Ask the Rabbi: 15/05/14

Ask the Rabbi: 15/05/14

Rabbi Schochet
Rabbi Schochet

This week, Rabbi Schochet tackles money loss, mikvahs and people who just won’t keep quiet in shul….

Read Rabbi Schochet’s blog at or follow him on Twitter @RabbiYYS.

  • Betrayed by my former friend

Dear Rabbi

A friend has betrayed me, causing me to lose thousands of pounds. He claims it was an investment with obvious risks. I don’t believe he did anything other than spend my money, but can’t prove it. I want revenge. Does Judaism believe in turning the other cheek?


Dear Avner

King Solomon, the wisest of all men, proclaimed: “There is a time to kill and a time to heal… a time to love and a time to hate; a time for war and a time for peace.”

Clearly, there are times when you should look away and other times when turning the other cheek is a bad idea. If we as Jews believed in turning the other cheek, where would we be today? Countless times throughout our history we were instructed to strike back against our adversaries.

The famous dictum derived from the Torah: “If someone comes to kill you, you should rise up and kill him first” pretty much says it all.

However, this has to be taken in context. If your intention is to seek justice and go after your entitlement, then go for it. If however, you are simply feeling aggrieved, jumping to your own conclusions and seeking nothing more than revenge, well, revenge is a whole different kettle of fish. You need to deal with that by channelling yourself in a different direction.

Nothing good ever comes out of revenge and you won’t feel any better for it. The verse in the Torah prohibiting revenge ends with the famous maxim: “You should love your fellow as yourself.” Nachmanides explains that erasing the event from your heart will guarantee you’ll never come to transgress the commandment, allowing you to love your fellow, no matter what transpires between the two of you.

I know it’s high ground, but it does give some basic guidance of how to deal with the bad feelings in your heart.

  • Mikvah before my marriage

Dear Rabbi

My rabbi tells me I need to study the laws of mikvah before marriage. I’ve done my research and find the whole ritual archaic. Immersing in such a pool seems gross and the whole thing is an imposition. Why is it necessary if I don’t keep most other laws?


Dear Jessica

Ask any woman who practices the laws of mikvah and she’ll tell you that it is an elevating experience. That which is degrading to woman comes from the base exploitation of her as a sex symbol.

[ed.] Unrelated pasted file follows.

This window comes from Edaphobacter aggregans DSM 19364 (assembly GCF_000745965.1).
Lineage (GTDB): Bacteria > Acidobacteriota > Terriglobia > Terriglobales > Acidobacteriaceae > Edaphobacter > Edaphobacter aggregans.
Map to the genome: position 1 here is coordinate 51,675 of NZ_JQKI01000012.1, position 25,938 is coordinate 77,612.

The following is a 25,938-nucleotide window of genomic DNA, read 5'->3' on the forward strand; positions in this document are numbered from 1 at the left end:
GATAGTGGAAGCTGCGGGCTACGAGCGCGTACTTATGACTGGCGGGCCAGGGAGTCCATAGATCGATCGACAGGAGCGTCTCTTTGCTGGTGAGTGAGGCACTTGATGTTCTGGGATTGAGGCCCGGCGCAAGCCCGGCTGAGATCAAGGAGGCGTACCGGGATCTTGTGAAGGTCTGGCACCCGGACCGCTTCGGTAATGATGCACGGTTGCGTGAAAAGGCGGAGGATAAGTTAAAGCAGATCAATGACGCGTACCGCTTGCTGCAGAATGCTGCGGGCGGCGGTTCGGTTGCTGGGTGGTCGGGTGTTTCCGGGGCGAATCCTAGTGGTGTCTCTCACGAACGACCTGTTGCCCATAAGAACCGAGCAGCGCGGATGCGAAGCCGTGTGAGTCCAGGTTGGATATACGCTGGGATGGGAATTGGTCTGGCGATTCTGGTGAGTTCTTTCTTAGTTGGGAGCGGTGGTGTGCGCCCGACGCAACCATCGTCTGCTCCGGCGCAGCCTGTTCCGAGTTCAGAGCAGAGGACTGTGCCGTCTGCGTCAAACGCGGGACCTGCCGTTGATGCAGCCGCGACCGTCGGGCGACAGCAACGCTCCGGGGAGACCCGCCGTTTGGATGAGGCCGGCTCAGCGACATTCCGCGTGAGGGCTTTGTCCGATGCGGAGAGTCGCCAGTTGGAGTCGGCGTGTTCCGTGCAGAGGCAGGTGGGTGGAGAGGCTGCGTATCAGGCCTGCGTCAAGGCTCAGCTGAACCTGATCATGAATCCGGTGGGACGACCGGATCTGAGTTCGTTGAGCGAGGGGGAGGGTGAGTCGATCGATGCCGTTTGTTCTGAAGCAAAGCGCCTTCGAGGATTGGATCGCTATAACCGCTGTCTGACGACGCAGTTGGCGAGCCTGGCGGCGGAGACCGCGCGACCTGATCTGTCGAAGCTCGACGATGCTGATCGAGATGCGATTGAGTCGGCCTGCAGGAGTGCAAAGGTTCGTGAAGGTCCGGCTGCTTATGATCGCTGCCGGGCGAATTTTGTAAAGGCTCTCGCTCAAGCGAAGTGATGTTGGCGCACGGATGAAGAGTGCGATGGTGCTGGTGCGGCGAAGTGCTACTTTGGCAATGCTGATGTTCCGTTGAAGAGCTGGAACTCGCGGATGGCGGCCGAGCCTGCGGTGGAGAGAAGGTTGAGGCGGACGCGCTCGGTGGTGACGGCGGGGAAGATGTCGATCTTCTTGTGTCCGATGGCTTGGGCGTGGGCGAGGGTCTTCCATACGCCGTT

By practicing the Torah traditions pertaining to Jewish intimacy, the relationship between the woman and her husband becomes sanctified. Their marriage is a model of true love and respect. There is hardly anything more dignifying than that.

I’ve seen modern mikvahs in all parts of Europe and America. They could give any modern-day spa a run for its money – the whole ambiance, experience, setting and attention to detail is second to none. The strict hygiene rules associated with the water makes it cleaner than any jacuzzi you know.

Finally, that you may not observe in other dimensions of your Jewish life should have no bearing. For one, just because you choose (for whatever reasons, and I am not judging) not to take certain required medication, does that mean you should therefore ignore all required medication?

In addition, every mitzvah is linked with a divine energy and blessings that you draw upon yourself through its performance. Even as you may not be doing it in one sphere, you can still do it in others – bearing in mind the ultimate intent is to do it in every dimension.

Finally, the Jewish laws of intimacy are the secret of success behind many traditional Jewish marriages, especially in a world where marital breakdown is ever increasing. When you’ll take time to explore the laws and hopefully practise them beyond just your wedding date, you’ll come to discover its inherent beauty in the way it engenders a mutual respect and a whole new dimension of love between husband and wife.

Wishing you mazeltov for your wedding and hoping you will take this message on board into your future.

  • My five ways to avoid the chat!

Dear Rabbi

I sit next to two people in shul who talk throughout the prayers. It’s so aggravating. What can I do?


Dear Clive

Option one: Move seats (but God forbid you sit in someone else’s seat!). Option two: Rat them out to the wardens (although chances are they’re too busy talking too). Option three: Pray louder than they talk (although you could look too frum, which will annoy everyone, especially the guy who thinks he’s the frummest).

Option four: Move shuls (except there may not be another one in the vicinity and selling your house to move nearer to another shul might be a excessive and you may not get the same membership discount). Option five: Convert! I hear no one talks during church services (forget I said that).

That leaves two final options. Either sit yourself between them and sway to and fro, which will really be annoying. Or you might ask them nicely to please tone it down as you are trying to pray and that you are, after all, in a shul. I think that might work!

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